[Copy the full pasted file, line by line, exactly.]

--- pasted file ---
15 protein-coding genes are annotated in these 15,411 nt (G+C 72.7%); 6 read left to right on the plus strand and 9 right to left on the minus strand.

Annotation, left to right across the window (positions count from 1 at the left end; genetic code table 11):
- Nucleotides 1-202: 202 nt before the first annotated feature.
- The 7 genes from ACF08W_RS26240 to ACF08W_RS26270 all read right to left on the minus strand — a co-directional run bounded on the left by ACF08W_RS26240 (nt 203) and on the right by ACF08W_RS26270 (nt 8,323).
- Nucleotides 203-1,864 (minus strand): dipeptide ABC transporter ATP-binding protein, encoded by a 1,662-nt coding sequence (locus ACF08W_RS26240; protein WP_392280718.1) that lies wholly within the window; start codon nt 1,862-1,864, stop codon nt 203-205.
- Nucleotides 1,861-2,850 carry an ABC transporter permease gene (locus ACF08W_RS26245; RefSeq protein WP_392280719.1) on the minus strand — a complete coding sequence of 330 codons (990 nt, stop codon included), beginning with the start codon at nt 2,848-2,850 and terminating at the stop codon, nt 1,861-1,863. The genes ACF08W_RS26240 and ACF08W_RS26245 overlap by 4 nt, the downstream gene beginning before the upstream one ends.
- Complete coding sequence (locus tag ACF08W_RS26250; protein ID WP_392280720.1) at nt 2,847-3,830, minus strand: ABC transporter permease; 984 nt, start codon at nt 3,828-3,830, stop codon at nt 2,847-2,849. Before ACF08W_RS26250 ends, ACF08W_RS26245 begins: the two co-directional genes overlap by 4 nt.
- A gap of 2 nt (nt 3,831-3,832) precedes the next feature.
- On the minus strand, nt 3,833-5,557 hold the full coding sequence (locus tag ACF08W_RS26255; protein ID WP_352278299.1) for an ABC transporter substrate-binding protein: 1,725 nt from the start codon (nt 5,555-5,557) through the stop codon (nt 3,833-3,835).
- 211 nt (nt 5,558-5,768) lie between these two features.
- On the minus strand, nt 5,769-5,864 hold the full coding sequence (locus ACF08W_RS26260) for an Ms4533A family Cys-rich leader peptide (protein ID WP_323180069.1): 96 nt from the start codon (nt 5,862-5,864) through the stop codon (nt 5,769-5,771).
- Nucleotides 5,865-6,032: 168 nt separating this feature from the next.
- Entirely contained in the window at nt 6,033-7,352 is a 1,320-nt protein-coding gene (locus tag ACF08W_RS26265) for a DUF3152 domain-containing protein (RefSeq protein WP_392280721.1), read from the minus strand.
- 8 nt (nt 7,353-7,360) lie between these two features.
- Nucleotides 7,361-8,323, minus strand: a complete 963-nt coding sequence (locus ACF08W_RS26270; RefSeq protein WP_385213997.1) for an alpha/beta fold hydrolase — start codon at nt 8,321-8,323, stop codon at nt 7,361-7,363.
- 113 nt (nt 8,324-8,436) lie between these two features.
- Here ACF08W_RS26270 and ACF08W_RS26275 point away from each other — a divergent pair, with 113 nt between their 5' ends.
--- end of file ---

15 protein-coding genes are annotated in these 15,411 nt (G+C 72.7%); 6 read left to right on the plus strand and 9 right to left on the minus strand.

Annotation, left to right across the window (positions count from 1 at the left end; genetic code table 11):
- Nucleotides 1-202: 202 nt before the first annotated feature.
- The 7 genes from ACF08W_RS26240 to ACF08W_RS26270 all read right to left on the minus strand — a co-directional run bounded on the left by ACF08W_RS26240 (nt 203) and on the right by ACF08W_RS26270 (nt 8,323).
- Nucleotides 203-1,864 (minus strand): dipeptide ABC transporter ATP-binding protein, encoded by a 1,662-nt coding sequence (locus ACF08W_RS26240; protein WP_392280718.1) that lies wholly within the window; start codon nt 1,862-1,864, stop codon nt 203-205.
- Nucleotides 1,861-2,850 carry an ABC transporter permease gene (locus ACF08W_RS26245; RefSeq protein WP_392280719.1) on the minus strand — a complete coding sequence of 330 codons (990 nt, stop codon included), beginning with the start codon at nt 2,848-2,850 and terminating at the stop codon, nt 1,861-1,863. The genes ACF08W_RS26240 and ACF08W_RS26245 overlap by 4 nt, the downstream gene beginning before the upstream one ends.
- Complete coding sequence (locus tag ACF08W_RS26250; protein ID WP_392280720.1) at nt 2,847-3,830, minus strand: ABC transporter permease; 984 nt, start codon at nt 3,828-3,830, stop codon at nt 2,847-2,849. Before ACF08W_RS26250 ends, ACF08W_RS26245 begins: the two co-directional genes overlap by 4 nt.
- A gap of 2 nt (nt 3,831-3,832) precedes the next feature.
- On the minus strand, nt 3,833-5,557 hold the full coding sequence (locus tag ACF08W_RS26255; protein ID WP_352278299.1) for an ABC transporter substrate-binding protein: 1,725 nt from the start codon (nt 5,555-5,557) through the stop codon (nt 3,833-3,835).
- 211 nt (nt 5,558-5,768) lie between these two features.
- On the minus strand, nt 5,769-5,864 hold the full coding sequence (locus ACF08W_RS26260) for an Ms4533A family Cys-rich leader peptide (protein ID WP_323180069.1): 96 nt from the start codon (nt 5,862-5,864) through the stop codon (nt 5,769-5,771).
- Nucleotides 5,865-6,032: 168 nt separating this feature from the next.
- Entirely contained in the window at nt 6,033-7,352 is a 1,320-nt protein-coding gene (locus tag ACF08W_RS26265) for a DUF3152 domain-containing protein (RefSeq protein WP_392280721.1), read from the minus strand.
- 8 nt (nt 7,353-7,360) lie between these two features.
- Nucleotides 7,361-8,323, minus strand: a complete 963-nt coding sequence (locus ACF08W_RS26270; RefSeq protein WP_385213997.1) for an alpha/beta fold hydrolase — start codon at nt 8,321-8,323, stop codon at nt 7,361-7,363.
- 113 nt (nt 8,324-8,436) lie between these two features.
- Here ACF08W_RS26270 and ACF08W_RS26275 point away from each other — a divergent pair, with 113 nt between their 5' ends.